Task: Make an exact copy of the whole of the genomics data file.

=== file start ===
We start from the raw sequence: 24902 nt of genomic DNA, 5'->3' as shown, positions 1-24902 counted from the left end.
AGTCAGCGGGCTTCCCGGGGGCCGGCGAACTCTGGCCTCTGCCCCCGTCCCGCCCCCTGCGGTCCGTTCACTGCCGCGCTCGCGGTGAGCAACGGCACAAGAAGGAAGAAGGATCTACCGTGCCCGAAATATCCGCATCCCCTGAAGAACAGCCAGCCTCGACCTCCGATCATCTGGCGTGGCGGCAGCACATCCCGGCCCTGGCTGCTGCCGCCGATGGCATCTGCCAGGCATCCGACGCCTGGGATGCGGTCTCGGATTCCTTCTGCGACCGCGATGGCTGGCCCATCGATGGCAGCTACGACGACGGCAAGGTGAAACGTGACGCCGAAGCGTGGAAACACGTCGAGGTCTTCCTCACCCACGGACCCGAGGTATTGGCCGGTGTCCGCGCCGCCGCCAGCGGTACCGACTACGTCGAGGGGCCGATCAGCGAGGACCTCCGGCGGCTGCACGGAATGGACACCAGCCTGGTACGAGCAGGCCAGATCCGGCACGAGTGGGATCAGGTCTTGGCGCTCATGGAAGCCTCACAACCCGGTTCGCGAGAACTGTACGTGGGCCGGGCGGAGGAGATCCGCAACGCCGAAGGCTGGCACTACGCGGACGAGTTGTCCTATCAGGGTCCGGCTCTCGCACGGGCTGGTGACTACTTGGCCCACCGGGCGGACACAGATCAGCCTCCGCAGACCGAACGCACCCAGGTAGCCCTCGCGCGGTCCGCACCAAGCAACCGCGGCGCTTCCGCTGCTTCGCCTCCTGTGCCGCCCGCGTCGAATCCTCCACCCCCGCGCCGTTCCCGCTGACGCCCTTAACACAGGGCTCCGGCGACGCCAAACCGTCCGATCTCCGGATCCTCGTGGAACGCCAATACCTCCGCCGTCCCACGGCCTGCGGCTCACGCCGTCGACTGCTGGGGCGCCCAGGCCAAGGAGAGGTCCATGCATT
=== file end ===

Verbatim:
We start from the raw sequence: 24902 nt of genomic DNA, 5'->3' as shown, positions 1-24902 counted from the left end.
AGTCAGCGGGCTTCCCGGGGGCCGGCGAACTCTGGCCTCTGCCCCCGTCCCGCCCCCTGCGGTCCGTTCACTGCCGCGCTCGCGGTGAGCAACGGCACAAGAAGGAAGAAGGATCTACCGTGCCCGAAATATCCGCATCCCCTGAAGAACAGCCAGCCTCGACCTCCGATCATCTGGCGTGGCGGCAGCACATCCCGGCCCTGGCTGCTGCCGCCGATGGCATCTGCCAGGCATCCGACGCCTGGGATGCGGTCTCGGATTCCTTCTGCGACCGCGATGGCTGGCCCATCGATGGCAGCTACGACGACGGCAAGGTGAAACGTGACGCCGAAGCGTGGAAACACGTCGAGGTCTTCCTCACCCACGGACCCGAGGTATTGGCCGGTGTCCGCGCCGCCGCCAGCGGTACCGACTACGTCGAGGGGCCGATCAGCGAGGACCTCCGGCGGCTGCACGGAATGGACACCAGCCTGGTACGAGCAGGCCAGATCCGGCACGAGTGGGATCAGGTCTTGGCGCTCATGGAAGCCTCACAACCCGGTTCGCGAGAACTGTACGTGGGCCGGGCGGAGGAGATCCGCAACGCCGAAGGCTGGCACTACGCGGACGAGTTGTCCTATCAGGGTCCGGCTCTCGCACGGGCTGGTGACTACTTGGCCCACCGGGCGGACACAGATCAGCCTCCGCAGACCGAACGCACCCAGGTAGCCCTCGCGCGGTCCGCACCAAGCAACCGCGGCGCTTCCGCTGCTTCGCCTCCTGTGCCGCCCGCGTCGAATCCTCCACCCCCGCGCCGTTCCCGCTGACGCCCTTAACACAGGGCTCCGGCGACGCCAAACCGTCCGATCTCCGGATCCTCGTGGAACGCCAATACCTCCGCCGTCCCACGGCCTGCGGCTCACGCCGTCGACTGCTGGGGCGCCCAGGCCAAGGAGAGGTCCATGCATT